If only ‘jal manthans’ could secure our water supply

Experts reiterate the old suggestions at the three-day meeting to strategise for better development and management of the country’s water resources

 
By Sushmita Sengupta
Last Updated: Sunday 28 June 2015

Experts reiterate the old suggestions at the three-day meeting to strategise for better development and management of the country’s water resources

The three-day meet was organised by Ministry of Water Resources, River Development and Ganga Rejuvenation from November 20 to 22 (Photo by Sushmita Sengupta)

The Ministry of Water Resources, River Development and Ganga Rejuvenation on November 20 to 22 hosted a Jal Manthan, a meeting to chalk out strategies for better development and management of the country’s water resources. The meeting was organised in the same format as Ganga Manthan, another meeting held in July this year to save the Ganga. All the stakeholders were invited for sharing their ideas. The first two days were strictly for government representatives, while the last day was open to the civil societies, grassroots activists, researchers and communities. I got a chance to participate in Jal Manthan on the third day. The respected minister, Ms Uma Bharti, seemed to be full of energy and determined to solve the water crisis.

There were four sub-themes for the meeting—water security, human face to water resources project, farm water management and rejuvenation of water bodies. I preferred to join the last group to know about actions on the ground for saving the Ganga. This group did not fix the topic of discussion, like the other groups, and, instead, planned to conduct an open discussion. I could recognise quite a few faces in the room. Most of the NGO representatives and environmentalists present at the meeting had participated in the Ganga Manthan.

They were deliberating the same points discussed during Ganga Manthan, and repeating the same suggestions. There were only two participants who explained about their initiatives in saving a river in Punjab and a water body near Pune through community involvement.

I saw Ms. Bharti moving from one hall to the other to oversee the proceedings of the meetings; she was spending 10 to 15 minutes in each room, scribbling a few points and instructing  officers to contact certain people of a particular group. The energy of the minister was really appreciable. But I was just wondering why the action points discussed in the Ganga Manthan was taking so long to be implemented when we have such an enthusiastic minister.

After lunch break, I joined the group discussing water security—I found the same story here; people were just giving out the old solutions. I joined the group discussing farm water management, and discovered the same suggestions being delivered there as well. I then entered the hall where a group was discussing human face to water resources project. The theme appeared interesting. To my surprise, I found only 10 people in that hall. Three of them were chairs and co-chairs. The chair helplessly kept requesting the participants to discuss the topic assigned to their group. He seemed quite upset about the fact that he did not have any action point to present to the minister. This group was supposed to discuss a topic on river supported tourism, which created confusion—everybody was discussing against the topic. The participants opined that tourism adds pollution to the river ecosystem. The chair was embarrassed by the reaction of the participants.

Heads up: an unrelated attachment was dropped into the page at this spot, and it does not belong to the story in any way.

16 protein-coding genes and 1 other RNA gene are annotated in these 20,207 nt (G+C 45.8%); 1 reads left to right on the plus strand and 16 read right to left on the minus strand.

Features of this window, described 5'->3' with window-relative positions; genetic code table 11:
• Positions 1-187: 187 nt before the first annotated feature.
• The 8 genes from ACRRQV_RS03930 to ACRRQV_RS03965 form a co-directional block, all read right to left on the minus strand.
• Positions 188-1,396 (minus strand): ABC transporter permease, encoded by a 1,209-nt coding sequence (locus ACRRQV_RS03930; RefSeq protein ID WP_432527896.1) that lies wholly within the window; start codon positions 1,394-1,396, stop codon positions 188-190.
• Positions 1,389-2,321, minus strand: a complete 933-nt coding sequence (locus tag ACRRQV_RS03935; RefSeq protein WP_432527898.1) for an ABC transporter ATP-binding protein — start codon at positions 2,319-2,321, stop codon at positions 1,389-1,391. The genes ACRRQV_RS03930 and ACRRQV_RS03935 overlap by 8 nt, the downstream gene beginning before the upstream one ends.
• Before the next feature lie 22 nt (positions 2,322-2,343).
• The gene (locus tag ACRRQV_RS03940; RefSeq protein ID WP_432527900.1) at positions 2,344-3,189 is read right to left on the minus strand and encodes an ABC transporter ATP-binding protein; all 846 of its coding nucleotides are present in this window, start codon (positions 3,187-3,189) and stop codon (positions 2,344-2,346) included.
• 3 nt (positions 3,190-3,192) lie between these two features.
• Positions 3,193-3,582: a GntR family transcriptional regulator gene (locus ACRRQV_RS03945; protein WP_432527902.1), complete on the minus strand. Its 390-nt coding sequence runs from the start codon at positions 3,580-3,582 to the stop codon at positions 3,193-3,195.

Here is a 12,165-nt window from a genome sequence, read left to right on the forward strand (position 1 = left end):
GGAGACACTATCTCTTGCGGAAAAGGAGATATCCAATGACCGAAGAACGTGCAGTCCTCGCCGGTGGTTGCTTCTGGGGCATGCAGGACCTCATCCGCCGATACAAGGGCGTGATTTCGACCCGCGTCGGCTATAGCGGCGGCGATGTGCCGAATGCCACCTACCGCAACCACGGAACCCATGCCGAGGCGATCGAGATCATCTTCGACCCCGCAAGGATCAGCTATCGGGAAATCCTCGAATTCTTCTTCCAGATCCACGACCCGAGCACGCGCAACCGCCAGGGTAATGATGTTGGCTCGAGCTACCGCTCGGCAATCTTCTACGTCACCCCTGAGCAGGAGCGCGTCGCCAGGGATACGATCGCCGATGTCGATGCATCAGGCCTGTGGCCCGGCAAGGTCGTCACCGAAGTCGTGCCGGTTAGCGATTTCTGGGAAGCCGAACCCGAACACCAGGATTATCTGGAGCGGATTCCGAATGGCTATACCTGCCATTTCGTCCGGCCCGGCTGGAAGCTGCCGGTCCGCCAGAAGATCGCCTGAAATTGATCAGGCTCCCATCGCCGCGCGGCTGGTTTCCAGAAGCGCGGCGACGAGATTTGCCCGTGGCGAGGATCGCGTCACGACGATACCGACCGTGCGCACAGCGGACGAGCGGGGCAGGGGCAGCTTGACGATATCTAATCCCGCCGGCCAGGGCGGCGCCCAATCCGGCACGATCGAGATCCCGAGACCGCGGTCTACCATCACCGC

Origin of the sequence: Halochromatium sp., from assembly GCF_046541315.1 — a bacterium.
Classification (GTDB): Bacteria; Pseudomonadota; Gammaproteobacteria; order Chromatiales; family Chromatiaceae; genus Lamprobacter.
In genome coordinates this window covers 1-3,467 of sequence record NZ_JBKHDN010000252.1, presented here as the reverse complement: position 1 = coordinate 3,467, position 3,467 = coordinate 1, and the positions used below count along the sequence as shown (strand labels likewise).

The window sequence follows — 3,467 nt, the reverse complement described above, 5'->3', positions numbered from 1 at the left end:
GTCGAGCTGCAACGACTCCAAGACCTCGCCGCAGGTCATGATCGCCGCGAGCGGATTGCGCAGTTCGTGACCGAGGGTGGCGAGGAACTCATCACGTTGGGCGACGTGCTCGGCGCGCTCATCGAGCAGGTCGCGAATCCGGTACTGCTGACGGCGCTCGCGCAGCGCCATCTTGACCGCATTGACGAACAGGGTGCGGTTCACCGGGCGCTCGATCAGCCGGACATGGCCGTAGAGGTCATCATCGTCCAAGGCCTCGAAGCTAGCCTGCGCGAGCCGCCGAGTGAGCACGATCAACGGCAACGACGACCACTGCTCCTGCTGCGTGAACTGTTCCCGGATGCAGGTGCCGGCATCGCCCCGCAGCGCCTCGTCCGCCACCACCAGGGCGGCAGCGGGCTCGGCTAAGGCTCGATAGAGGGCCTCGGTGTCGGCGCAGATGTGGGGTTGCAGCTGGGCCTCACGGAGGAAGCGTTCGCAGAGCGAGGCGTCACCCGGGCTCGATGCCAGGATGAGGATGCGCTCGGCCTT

The last session was for compiling all the action points. First came the action points from the group discussing water security and then came in action points from all the other groups. All the suggestions that came up were old and, in one case, very weak—even the audience was upset about this and vocally protested. I could not understand what the outcome of this gathering was.
Even when the minister came up to speak—she in her usual style praised Prime Minister Shri Narendra Modi, his efficiency, his energy and his style of work. Ms. Bharti also announced that the government will promote Sanskrit as official language. At last, she came to the topic of the meeting.  Ms. Bharti said that her ministry will implement the action points within two years. She declared the next year will be water conservation year. One week will be celebrated as water week where all the villages will be reached to promote humara zilla, humara jal (Our village, our water). A jal gram (water village) will also be developed as pilot project. Very impressive indeed!

Meanwhile, the conference note of the previous Ganga Manthan was released. I quickly flipped through the pages. The note said that the present government is completely focused to conserve the river Ganga. Great! But when?

Ms Bharti promised for another stakeholder meeting next year and a note of the Jal Manthan to be published. Action points that are being compiled and documented are old and discussed several times in the last decade. We are still waiting for the implementation phase—the new government says they will implement them. The ideas discussed were already there. So why do we need these meetings to compile them again and again. We surely need implementation and not another meeting. All of us are still waiting for acchhe din. 

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